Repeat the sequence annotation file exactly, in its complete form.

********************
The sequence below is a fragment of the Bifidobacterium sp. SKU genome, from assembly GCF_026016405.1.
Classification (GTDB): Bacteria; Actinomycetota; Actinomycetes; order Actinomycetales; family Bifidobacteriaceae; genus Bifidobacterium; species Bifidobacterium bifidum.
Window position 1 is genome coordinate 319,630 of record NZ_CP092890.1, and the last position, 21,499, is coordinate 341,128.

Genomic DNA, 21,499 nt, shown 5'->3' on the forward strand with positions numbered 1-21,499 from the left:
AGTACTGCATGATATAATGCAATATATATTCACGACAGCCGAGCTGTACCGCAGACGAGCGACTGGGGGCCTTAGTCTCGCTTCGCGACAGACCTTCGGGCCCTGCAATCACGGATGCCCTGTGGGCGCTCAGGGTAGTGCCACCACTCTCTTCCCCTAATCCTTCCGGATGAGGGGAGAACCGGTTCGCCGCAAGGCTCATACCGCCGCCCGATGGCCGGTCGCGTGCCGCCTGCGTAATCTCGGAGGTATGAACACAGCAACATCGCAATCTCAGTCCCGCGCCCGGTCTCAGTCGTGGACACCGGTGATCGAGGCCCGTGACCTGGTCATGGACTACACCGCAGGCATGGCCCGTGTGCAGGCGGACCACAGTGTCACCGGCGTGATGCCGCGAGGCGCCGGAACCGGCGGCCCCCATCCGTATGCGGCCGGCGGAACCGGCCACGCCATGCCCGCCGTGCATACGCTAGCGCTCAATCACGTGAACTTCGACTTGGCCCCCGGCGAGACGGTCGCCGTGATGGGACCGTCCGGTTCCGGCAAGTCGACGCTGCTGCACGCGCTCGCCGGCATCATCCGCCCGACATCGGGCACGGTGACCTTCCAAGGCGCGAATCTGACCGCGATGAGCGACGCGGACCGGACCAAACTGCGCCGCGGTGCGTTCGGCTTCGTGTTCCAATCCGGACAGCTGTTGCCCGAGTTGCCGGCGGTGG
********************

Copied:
The sequence below is a fragment of the Bifidobacterium sp. SKU genome, from assembly GCF_026016405.1.
Classification (GTDB): Bacteria; Actinomycetota; Actinomycetes; order Actinomycetales; family Bifidobacteriaceae; genus Bifidobacterium; species Bifidobacterium bifidum.
Window position 1 is genome coordinate 319,630 of record NZ_CP092890.1, and the last position, 21,499, is coordinate 341,128.

Genomic DNA, 21,499 nt, shown 5'->3' on the forward strand with positions numbered 1-21,499 from the left:
AGTACTGCATGATATAATGCAATATATATTCACGACAGCCGAGCTGTACCGCAGACGAGCGACTGGGGGCCTTAGTCTCGCTTCGCGACAGACCTTCGGGCCCTGCAATCACGGATGCCCTGTGGGCGCTCAGGGTAGTGCCACCACTCTCTTCCCCTAATCCTTCCGGATGAGGGGAGAACCGGTTCGCCGCAAGGCTCATACCGCCGCCCGATGGCCGGTCGCGTGCCGCCTGCGTAATCTCGGAGGTATGAACACAGCAACATCGCAATCTCAGTCCCGCGCCCGGTCTCAGTCGTGGACACCGGTGATCGAGGCCCGTGACCTGGTCATGGACTACACCGCAGGCATGGCCCGTGTGCAGGCGGACCACAGTGTCACCGGCGTGATGCCGCGAGGCGCCGGAACCGGCGGCCCCCATCCGTATGCGGCCGGCGGAACCGGCCACGCCATGCCCGCCGTGCATACGCTAGCGCTCAATCACGTGAACTTCGACTTGGCCCCCGGCGAGACGGTCGCCGTGATGGGACCGTCCGGTTCCGGCAAGTCGACGCTGCTGCACGCGCTCGCCGGCATCATCCGCCCGACATCGGGCACGGTGACCTTCCAAGGCGCGAATCTGACCGCGATGAGCGACGCGGACCGGACCAAACTGCGCCGCGGTGCGTTCGGCTTCGTGTTCCAATCCGGACAGCTGTTGCCCGAGTTGCCGGCGGTGG